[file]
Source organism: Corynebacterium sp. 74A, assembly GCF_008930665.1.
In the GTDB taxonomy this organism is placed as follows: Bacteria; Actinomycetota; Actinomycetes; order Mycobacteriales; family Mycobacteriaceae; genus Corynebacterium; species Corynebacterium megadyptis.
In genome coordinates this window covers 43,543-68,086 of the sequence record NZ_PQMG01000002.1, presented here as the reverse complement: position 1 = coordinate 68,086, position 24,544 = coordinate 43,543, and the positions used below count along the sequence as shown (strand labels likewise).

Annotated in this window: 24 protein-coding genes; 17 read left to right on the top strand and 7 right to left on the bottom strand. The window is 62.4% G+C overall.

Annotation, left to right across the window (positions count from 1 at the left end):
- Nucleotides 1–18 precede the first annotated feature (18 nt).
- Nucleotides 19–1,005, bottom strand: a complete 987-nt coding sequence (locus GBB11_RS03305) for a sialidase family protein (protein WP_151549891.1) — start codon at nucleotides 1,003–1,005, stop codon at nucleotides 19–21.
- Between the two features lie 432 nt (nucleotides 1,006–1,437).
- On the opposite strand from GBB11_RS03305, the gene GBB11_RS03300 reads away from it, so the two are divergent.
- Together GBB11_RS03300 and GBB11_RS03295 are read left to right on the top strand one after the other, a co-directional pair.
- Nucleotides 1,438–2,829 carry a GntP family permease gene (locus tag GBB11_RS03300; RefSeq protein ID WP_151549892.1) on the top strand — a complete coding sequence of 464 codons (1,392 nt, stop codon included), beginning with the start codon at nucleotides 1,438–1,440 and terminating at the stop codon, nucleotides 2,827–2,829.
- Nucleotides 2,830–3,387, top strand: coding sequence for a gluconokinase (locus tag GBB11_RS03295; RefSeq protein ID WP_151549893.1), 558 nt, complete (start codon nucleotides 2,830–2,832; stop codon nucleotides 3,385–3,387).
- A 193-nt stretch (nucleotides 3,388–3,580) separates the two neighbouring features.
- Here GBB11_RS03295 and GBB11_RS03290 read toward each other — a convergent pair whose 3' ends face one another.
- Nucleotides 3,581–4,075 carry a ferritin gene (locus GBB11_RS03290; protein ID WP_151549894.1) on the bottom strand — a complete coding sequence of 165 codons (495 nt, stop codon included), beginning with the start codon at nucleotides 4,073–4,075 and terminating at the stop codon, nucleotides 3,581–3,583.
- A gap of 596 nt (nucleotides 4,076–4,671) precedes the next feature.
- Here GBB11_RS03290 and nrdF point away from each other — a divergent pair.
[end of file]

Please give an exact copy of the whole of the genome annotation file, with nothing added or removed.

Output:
Source organism: Corynebacterium sp. 74A, assembly GCF_008930665.1.
In the GTDB taxonomy this organism is placed as follows: Bacteria; Actinomycetota; Actinomycetes; order Mycobacteriales; family Mycobacteriaceae; genus Corynebacterium; species Corynebacterium megadyptis.
In genome coordinates this window covers 43,543-68,086 of the sequence record NZ_PQMG01000002.1, presented here as the reverse complement: position 1 = coordinate 68,086, position 24,544 = coordinate 43,543, and the positions used below count along the sequence as shown (strand labels likewise).

Annotated in this window: 24 protein-coding genes; 17 read left to right on the top strand and 7 right to left on the bottom strand. The window is 62.4% G+C overall.

Annotation, left to right across the window (positions count from 1 at the left end):
- Nucleotides 1–18 precede the first annotated feature (18 nt).
- Nucleotides 19–1,005, bottom strand: a complete 987-nt coding sequence (locus GBB11_RS03305) for a sialidase family protein (protein WP_151549891.1) — start codon at nucleotides 1,003–1,005, stop codon at nucleotides 19–21.
- Between the two features lie 432 nt (nucleotides 1,006–1,437).
- On the opposite strand from GBB11_RS03305, the gene GBB11_RS03300 reads away from it, so the two are divergent.
- Together GBB11_RS03300 and GBB11_RS03295 are read left to right on the top strand one after the other, a co-directional pair.
- Nucleotides 1,438–2,829 carry a GntP family permease gene (locus tag GBB11_RS03300; RefSeq protein ID WP_151549892.1) on the top strand — a complete coding sequence of 464 codons (1,392 nt, stop codon included), beginning with the start codon at nucleotides 1,438–1,440 and terminating at the stop codon, nucleotides 2,827–2,829.
- Nucleotides 2,830–3,387, top strand: coding sequence for a gluconokinase (locus tag GBB11_RS03295; RefSeq protein ID WP_151549893.1), 558 nt, complete (start codon nucleotides 2,830–2,832; stop codon nucleotides 3,385–3,387).
- A 193-nt stretch (nucleotides 3,388–3,580) separates the two neighbouring features.
- Here GBB11_RS03295 and GBB11_RS03290 read toward each other — a convergent pair whose 3' ends face one another.
- Nucleotides 3,581–4,075 carry a ferritin gene (locus GBB11_RS03290; protein ID WP_151549894.1) on the bottom strand — a complete coding sequence of 165 codons (495 nt, stop codon included), beginning with the start codon at nucleotides 4,073–4,075 and terminating at the stop codon, nucleotides 3,581–3,583.
- A gap of 596 nt (nucleotides 4,076–4,671) precedes the next feature.
- Here GBB11_RS03290 and nrdF point away from each other — a divergent pair.